Author: Sean L. McCarthy

John Mayer at the Comedy Cellar

So I finally got to witness Grammy-winning rock star John Mayer perform stand-up, as he dropped in at the Comedy Cellar late Saturday night (well, 1:39 a.m. Sunday) and did an eight-minute set. What’s to say? The guy is a rock star. Which means he already has command of the stage and is comfortable putting himself out there — that’s more than half the battle for any aspiring stand-up. As for the material, it’s not bad. You cannot hang around guys like Sherrod Small and James Smith and not learn a thing or two about writing a joke. Mayer got a few big genuine laughs from the surprised crowd. The one line I distinctly remember was one of Mayer’s first quips, about catching flack for dating celebrities. "It’s f*cking people from work. That’s what it is." Stand-up comedians will tell you that a great set feels as close as they can get to being rock stars. And you can find more than a few comedians who have performed in bands themselves. Heck, Todd Barry just played drums with Yo La Tengo last week. Many actors similarly have attempted success as musicians. Who’s to begrudge a guy like Mayer for trying to be a comedian? Especially if he’s coming at it from a sincere and honest place. Trying to earn his laughs. Just like any other comedian. I’ll give him...

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Review/Interview: George Carlin “It’s Bad For Ya”

George Carlin’s latest HBO special, "It’s Bad For Ya," debuted live Saturday night on HBO. For repeat viewings, it’s On Demand and also airing multiple times, including 12:10 a.m. Monday on HBO2 (consult the HBO master schedule here). If your DVR acted like mine, it cut out early. Ah, the beauty of live TV and its incompatibility with DVR technology. Here are Carlin’s closing minutes, in case you missed them the first time around, as I did this morning. Note: Obviously NSFW due to language. The hourplus essentially is the finished product of material I’d seen brand-new a year ago in Aspen at the HBO U.S. Comedy Arts Festival. Carlin refined the best parts and cut out the filler, going after the BS that we buy into as a culture and a nation, and how we’ve forgotten to question the BS or teach our children to, either. Religion and child-worship really come into his crosshairs. There’s a section in the middle about boring people and their boring conversations that doesn’t really fit, at least thematically, but it’s a stronger and certainly more accessible set than his previous special about death. And that’s even with Carlin talking at length about being old and his friends dying off in the first 10 minutes! Here, though, he turns it into a discussion about what to do with your dead friends and their...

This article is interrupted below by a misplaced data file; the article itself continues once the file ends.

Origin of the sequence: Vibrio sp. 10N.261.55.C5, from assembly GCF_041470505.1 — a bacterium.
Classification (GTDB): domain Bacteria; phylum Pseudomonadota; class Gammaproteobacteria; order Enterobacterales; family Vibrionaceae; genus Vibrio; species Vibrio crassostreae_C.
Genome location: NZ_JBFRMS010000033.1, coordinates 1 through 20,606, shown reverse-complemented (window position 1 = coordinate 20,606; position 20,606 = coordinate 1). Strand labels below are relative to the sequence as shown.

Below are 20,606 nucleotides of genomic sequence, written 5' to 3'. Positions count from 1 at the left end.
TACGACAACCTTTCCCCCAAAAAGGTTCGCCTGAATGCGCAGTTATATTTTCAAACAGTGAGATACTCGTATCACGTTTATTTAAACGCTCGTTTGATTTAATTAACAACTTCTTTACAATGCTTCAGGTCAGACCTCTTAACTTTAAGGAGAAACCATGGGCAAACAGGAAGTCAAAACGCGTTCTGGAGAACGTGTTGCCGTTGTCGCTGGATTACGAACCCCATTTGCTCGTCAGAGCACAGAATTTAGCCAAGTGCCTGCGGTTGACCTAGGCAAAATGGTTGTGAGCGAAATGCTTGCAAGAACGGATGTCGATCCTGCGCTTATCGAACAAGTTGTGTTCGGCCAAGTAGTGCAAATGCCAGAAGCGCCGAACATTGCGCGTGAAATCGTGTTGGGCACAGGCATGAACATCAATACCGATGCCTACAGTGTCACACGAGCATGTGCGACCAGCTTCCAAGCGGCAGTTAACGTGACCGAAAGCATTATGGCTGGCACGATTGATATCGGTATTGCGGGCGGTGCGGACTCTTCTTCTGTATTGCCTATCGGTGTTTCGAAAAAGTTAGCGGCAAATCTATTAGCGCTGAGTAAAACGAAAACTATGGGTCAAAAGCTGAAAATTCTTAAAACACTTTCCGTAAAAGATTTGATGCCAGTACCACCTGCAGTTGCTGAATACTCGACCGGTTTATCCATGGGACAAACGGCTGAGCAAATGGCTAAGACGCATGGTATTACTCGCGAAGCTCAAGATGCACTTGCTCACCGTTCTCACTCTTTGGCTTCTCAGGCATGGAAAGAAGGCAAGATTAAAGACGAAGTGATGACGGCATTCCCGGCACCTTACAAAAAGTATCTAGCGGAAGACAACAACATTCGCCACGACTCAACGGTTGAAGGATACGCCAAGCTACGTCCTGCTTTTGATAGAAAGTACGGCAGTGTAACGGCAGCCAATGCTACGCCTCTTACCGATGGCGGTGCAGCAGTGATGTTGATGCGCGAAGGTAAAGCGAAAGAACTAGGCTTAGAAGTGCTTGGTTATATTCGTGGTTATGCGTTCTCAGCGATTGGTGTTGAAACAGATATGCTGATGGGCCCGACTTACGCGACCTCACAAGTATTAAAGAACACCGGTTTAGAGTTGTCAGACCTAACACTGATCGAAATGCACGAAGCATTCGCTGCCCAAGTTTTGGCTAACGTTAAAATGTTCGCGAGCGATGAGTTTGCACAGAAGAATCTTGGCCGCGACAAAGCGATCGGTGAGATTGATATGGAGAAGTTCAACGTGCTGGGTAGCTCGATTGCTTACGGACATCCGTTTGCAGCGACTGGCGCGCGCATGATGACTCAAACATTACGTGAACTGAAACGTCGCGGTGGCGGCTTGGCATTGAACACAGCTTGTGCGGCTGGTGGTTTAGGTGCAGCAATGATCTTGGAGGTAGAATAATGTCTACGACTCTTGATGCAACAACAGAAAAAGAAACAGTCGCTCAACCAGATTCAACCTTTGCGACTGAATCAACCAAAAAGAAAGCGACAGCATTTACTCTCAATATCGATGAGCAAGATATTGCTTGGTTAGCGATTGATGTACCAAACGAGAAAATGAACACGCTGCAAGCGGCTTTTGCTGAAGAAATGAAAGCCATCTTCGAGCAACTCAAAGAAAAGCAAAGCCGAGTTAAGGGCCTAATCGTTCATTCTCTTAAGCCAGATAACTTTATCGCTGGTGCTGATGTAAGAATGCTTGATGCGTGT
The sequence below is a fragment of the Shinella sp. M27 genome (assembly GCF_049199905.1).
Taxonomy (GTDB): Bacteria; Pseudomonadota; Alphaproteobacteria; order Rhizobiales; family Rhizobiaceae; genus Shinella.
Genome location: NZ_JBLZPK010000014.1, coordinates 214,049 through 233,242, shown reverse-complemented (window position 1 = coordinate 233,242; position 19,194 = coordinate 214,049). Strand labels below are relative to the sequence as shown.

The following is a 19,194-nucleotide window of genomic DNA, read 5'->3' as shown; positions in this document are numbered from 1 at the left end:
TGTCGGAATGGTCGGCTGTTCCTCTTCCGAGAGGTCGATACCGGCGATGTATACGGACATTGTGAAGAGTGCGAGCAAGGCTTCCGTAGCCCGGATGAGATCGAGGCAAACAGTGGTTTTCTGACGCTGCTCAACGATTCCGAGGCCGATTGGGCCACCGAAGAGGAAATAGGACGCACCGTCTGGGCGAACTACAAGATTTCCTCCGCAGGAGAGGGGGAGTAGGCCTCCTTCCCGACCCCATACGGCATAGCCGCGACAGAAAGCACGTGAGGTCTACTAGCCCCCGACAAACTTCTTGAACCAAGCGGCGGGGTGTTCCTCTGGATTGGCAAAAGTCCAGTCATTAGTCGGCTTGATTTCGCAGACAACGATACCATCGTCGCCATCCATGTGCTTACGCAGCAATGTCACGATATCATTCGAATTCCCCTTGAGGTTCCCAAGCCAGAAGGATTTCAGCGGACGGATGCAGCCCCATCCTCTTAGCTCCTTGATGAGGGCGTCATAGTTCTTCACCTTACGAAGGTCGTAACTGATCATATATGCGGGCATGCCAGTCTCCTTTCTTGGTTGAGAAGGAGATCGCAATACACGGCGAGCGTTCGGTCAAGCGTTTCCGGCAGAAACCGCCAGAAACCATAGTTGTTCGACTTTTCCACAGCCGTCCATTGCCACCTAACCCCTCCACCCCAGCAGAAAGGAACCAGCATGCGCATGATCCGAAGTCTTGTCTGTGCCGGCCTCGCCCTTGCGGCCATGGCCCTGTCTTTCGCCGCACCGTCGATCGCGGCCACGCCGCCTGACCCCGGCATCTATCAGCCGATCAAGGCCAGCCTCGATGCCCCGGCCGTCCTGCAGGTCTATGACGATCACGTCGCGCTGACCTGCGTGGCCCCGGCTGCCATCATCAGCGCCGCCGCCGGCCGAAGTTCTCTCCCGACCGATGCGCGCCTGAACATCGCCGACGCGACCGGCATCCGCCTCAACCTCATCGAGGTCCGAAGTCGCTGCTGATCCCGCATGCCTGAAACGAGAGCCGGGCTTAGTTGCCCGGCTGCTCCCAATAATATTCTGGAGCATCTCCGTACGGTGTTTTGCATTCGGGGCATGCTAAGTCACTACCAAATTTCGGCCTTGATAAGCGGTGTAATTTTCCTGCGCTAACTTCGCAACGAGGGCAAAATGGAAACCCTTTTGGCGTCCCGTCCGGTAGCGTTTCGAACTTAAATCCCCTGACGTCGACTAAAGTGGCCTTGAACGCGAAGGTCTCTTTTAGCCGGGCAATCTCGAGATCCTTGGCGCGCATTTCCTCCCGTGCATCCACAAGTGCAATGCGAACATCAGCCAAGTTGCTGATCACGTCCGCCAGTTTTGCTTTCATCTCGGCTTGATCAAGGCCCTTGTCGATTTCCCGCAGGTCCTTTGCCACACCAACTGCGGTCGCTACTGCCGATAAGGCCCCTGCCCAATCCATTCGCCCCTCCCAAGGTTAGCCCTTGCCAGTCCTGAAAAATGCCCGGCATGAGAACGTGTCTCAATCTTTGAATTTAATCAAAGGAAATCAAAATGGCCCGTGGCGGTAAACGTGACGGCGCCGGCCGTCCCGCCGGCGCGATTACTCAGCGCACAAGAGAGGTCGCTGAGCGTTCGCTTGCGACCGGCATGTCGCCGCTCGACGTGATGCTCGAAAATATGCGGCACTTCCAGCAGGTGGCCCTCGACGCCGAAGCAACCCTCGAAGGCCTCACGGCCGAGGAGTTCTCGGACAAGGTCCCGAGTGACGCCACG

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SNL with Ellen Page, Hillary Clinton, Rudy Giuliani

SNL’s second new episode of 2008 began much as the first one had, with an extra-long pro-Hillary cold open focusing on the Democratic presidential debate — 10 1/2 minutes! — that included an "editorial response" from the real Sen. Hillary Clinton. If you thought last week’s SNL was pro-Hillary, this one managed to top that. Do you suppose Lorne Michaels and Co. are really pro-Hillary, or do you think they’re merely acting in their own self-interest, because they don’t have a winnable Obama in Fred Armisen? Food for proverbial thought. Darrell Hammond did manage to provide the best impersonation in that opening sketch with his Tim Russert, overshadowing Will Forte’s Brian Williams and that Law & Order cameo from Vincent D’Onofrio. I think I’ve figured out why SNL’s political jokes just haven’t been working in recent years: They’re more interested in making the point than they seem to be in getting the laugh. The best sketch of tonight’s episode had to have been The Dakota Fanning Show, with Amy Poehler once again showing that she’s the star of this current cast. Also the biggest request out of host Ellen Page on this night (they didn’t really ask her for much, did they?) to portray Miley Cyrus/Hannah Montana. It included a taped bit in which Poehler as Fanning went out on the streets to ask actual kids about current socio-political...

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Where they are now: Baratunde, Erin Judge

Two years ago, I got a spread in the Boston Herald to devote to a few of the local comedians that I thought deserved more press. Two of them are back in the spotlight this weekend. Baratunde Thurston has become the Web editor at The Onion, recently appeared on a CNN panel with the Rev. Jesse Jackson talking Obama and the campaign, and tonight he leads a special version of Laughing Liberally for the Black Comedy Experiment at The Tank in Tribeca. Erin Judge will get a TV credit next weekend when she tapes Comedy Central’s Live at Gotham. This Sunday (March 2), she’s throwing a comedy benefit at the Brattle Theatre in Cambridge, Mass., "Warming Up the Crowd: A Comedy Benefit for Heating Assistance." Ticket info here. The show features Shane Mauss, Kelly MacFarland, Tim McIntire, Corey Manning, Myq Kaplan, Bethany Van Delft, Josh Gondelman and more. Proceeds go to Joe Kennedy’s heating assistance...

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